|Fig. A Dredd Blog Zones|
The mantra that signals usage of the bathtub model is the phrase "global mean average sea level rise."
A sea level expert explains: "By taking the [global] average you're assuming something, and you're assuming it implicitly. You're assuming what we call the bathtub model" (The Bathtub Model Doesn't Hold Water, quoting Dr. Jerry Mitrovica @31:14 of the video in that post).
The bathtub model is actually a cultural myth that damages comprehensive understanding of the real nature of sea level change (SLC).
It is a meme bandied about by both those with and those without a substantial scientific foundation.
It is even bandied about by those who should understand it better (William L. Chameides is Dean of Duke University’s Nicholas School of the Environment).
That member of the warming commentariat, like way too many others, has yet to learn that gravity has a major part to play (The Gravity of Sea Level Change, 2, 3, 4).
That phenomenon has yet to be perfectly quantified even though it is a major player in SLC.
Anyway, I have been demonstrating the absurdity of the bath tub model by publishing graphs of Dredd Blog Zones (see Fig. A at the top-left of this post).
Those zones are very small areas (compared to the entire globe) where one can focus on the various and sundry differences of SLC by observing tide gauge station records.
Recently, regular readers and I have been looking at 21 of those zones in terms of their basic structure.
That basic structure is individual tide gauge station records within those zones, but more than that, I used records begun in the 1800s.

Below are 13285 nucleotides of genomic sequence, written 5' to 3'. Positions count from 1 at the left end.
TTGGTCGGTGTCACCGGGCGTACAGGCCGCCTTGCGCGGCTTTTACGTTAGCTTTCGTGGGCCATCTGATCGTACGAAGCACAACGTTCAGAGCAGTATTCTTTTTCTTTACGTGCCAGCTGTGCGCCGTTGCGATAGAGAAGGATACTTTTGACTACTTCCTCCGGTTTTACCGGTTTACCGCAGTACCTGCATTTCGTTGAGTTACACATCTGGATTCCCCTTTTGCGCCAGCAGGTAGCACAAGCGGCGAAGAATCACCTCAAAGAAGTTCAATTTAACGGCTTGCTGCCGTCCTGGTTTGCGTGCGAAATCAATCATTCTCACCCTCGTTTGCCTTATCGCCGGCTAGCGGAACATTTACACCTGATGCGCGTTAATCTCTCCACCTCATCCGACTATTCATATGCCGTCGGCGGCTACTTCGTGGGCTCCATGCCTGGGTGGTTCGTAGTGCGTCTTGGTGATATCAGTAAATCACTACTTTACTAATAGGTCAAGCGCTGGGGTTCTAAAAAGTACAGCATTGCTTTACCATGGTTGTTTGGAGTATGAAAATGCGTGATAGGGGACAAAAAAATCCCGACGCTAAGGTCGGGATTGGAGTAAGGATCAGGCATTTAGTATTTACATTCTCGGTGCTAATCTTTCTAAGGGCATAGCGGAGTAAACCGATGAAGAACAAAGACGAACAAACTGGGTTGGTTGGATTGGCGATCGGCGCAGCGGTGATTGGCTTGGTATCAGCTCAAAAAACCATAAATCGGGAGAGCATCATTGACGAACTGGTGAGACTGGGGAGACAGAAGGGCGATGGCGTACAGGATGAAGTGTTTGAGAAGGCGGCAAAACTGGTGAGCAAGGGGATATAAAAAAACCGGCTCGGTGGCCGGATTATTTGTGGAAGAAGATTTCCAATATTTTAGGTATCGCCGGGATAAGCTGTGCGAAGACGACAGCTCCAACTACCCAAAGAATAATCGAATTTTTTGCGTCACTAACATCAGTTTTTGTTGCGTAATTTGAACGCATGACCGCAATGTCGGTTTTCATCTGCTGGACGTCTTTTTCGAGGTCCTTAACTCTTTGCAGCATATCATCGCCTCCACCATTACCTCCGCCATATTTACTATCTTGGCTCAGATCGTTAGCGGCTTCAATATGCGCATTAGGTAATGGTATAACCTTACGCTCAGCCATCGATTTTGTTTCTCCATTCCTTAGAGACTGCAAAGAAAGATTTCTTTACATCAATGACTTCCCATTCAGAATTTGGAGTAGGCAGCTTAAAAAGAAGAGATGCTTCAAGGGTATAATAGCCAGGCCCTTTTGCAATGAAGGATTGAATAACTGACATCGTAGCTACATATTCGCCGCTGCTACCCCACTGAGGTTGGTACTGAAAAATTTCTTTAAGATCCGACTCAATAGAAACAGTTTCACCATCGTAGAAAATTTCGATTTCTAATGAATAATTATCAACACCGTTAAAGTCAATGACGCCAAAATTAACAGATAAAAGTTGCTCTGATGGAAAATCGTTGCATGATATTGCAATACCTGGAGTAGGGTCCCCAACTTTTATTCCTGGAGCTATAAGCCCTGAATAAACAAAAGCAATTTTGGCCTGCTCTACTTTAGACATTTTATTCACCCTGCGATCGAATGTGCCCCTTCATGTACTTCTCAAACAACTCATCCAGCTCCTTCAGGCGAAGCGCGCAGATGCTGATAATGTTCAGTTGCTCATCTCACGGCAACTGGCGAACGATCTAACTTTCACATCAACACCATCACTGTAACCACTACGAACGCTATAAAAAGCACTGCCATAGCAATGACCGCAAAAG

Those 21 zones were presented in a recent post in that format, which looks like an explosion in a spaghetti factory.
So, today I have presented graphs of those 21 zones in a mean average presentation,
Regular readers can thereby see how global mean average glosses over the wild dynamics of actual reality SLC in global mean average scenarios.
Compare the following 21 zones that are presented in mean average mode with those 21 zones in single tide gauge records mode (yesterday's post is On The Natural Variability of Tide Gauge Records):
Fig. 1) Zone: AD.SW.SE, 38 stations, begin year: 1858Each of those zones is represented in today's graphs, in terms of RLR mm, with a single
Fig. 2) Zone: AG.NE.SE, 31 stations, begin year: 1899
Fig. 3) Zone: AG.SE.NE, 11 stations, begin year: 1855
Fig. 4) Zone: AH.NE.SE, 36 stations, begin year: 1897
Fig. 5) Zone: AH.SE.NE, 31 stations, begin year: 1856
Fig. 6) Zone: AH.SE.SW, 29 stations, begin year: 1898
Fig. 7) Zone: AI.NE.NE, 35 stations, begin year: 1858
Fig. 8) Zone: AI.NE.SE, 32 stations, begin year: 1807
Fig. 9) Zone: AI.SE.NE, 29 stations, begin year: 1882
Fig. 10) Zone: AI.SE.SE, 20 stations, begin year: 1881
Fig. 11) Zone: AJ.NW.NW, 54 stations, begin year: 1811
Fig. 12) Zone: AJ.NW.NE, 29 stations, begin year: 1858
Fig. 13) Zone: AJ.NW.SW, 33 stations, begin year: 1833
Fig. 14) Zone: AJ.SW.NW, 38 stations, begin year: 1884
Fig. 15) Zone: AJ.SE.NW, 6 stations, begin year: 1874
Fig. 16) Zone: AL.SW.SW, 71 stations, begin year: 1894
Fig. 17) Zone: AQ.NW.NE, 3 stations, begin year: 1882
Fig. 18) Zone: AQ.NW.SW, 8 stations, begin year: 1878
Fig. 19) Zone: AQ.NW.SE, 9 stations, begin year: 1882
Fig. 20) Zone: A2.NE.NE, 4 stations, begin year: 1897
Fig. 21) Zone: A3.NE.NW, 10 stations, begin year: 1886
Yesterday's graphs of the same zones have one line for each tide gauge station SLC history in the particular zone being graphed.
In today's post, each tide gauge station's record is averaged into a zone mean average line, rather than having up to 71 lines for one graph.
The split frame view in today's graphs are the same mean average, it is just that the top line is a PSMSL RLR mm value, while the lower one is the actual SLC in millimeters, of the upper PSMSL RLR value line.
In other words, the subtraction has been done for you.
When an area is small like this, zone mean average is not as destructive to the understanding of what is going on as it is when the entire globe of the Earth is averaged into one value..
The remaining graphs:
The next post in this series is here, the previous post in this series is here.